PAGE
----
COVID Angels Fighting Daily Demons? Mental Health of Healthcare Workers and Religion
Veronica Grembi and
Health, Econometrics and Data Group (HEDG) Working Papers from HEDG, c/o Department of Economics, University of York
Relying on a unique survey of more than 15,000 respondents in Italy conducted immediately after the first wave of the COVID-19 pandemic, we show that randomly priming religiosity in healthcare workers decreases their self-assessed level of mental distress. The effect is stronger for nurses (-11.2%) than for physicians (-7.6%). Similar results are also confirmed at the level of self-assessed concerns over different aspects of workers' lives and personal networks, potential sources of distress. Consistent with the idea that religion serves as a coping mechanism, the effect is stronger for more impacted categories (females and hospital workers) and for respondents facing more stressful situations, such as being reassigned due to the COVID-19 emergency or working in a COVID-19-related specialty (e.g., emergency care), among others. Self-classifying as religious explains the larger impact of religious priming on physicians but not on nurses. We argue that the spiritual identity of nurses was more connected by a unique media campaign that identified them as COVID angels. Hence, ad hoc messages in times of distress might reinforce the positive effect of coping mechanisms.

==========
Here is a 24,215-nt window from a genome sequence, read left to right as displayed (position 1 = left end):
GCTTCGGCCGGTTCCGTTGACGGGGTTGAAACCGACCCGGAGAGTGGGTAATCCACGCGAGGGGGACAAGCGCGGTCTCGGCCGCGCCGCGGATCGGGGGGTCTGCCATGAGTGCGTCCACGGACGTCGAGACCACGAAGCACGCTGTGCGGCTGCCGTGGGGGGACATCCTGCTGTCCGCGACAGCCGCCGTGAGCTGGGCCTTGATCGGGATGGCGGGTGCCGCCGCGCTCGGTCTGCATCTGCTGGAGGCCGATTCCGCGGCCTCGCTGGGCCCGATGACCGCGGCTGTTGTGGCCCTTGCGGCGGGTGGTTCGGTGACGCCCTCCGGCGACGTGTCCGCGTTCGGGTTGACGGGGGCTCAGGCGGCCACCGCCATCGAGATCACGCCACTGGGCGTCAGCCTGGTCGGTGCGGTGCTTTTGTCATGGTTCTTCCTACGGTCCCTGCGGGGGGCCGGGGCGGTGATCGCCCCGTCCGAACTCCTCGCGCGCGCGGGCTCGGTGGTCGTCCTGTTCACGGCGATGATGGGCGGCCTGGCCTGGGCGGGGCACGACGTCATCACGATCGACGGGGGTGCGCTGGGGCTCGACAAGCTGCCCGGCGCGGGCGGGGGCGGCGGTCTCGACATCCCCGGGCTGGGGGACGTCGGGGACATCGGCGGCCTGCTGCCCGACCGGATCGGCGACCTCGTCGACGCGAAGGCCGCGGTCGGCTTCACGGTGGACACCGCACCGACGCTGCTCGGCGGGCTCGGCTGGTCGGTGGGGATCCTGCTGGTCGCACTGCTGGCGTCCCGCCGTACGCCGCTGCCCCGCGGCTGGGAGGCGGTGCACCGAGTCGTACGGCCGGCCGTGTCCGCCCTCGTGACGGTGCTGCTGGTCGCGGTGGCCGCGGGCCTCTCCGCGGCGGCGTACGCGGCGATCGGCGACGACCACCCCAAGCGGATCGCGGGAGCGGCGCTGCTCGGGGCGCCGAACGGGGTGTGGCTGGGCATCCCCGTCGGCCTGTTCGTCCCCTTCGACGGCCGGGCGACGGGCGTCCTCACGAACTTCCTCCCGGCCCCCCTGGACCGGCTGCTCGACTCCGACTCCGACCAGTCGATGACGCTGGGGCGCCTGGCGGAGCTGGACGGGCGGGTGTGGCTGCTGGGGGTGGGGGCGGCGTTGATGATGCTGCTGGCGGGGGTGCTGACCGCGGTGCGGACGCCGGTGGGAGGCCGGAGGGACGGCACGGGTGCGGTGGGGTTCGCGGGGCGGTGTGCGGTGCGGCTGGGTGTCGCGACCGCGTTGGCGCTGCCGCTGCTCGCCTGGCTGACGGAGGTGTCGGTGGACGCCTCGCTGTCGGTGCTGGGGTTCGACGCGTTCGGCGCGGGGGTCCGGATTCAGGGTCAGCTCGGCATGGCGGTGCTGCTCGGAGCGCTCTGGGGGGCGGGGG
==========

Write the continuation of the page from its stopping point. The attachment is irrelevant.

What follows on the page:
Keywords: Healthcare Workers; Mental Health; COVID-19; Coping Mechanisms; Religiosity (search for similar items in EconPapers)
JEL-codes: I10 N34 Z12 (search for similar items in EconPapers)
New Economics Papers: this item is included in nep-hea
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Persistent link: https://EconPapers.repec.org/RePEc:yor:hectdg:21/05
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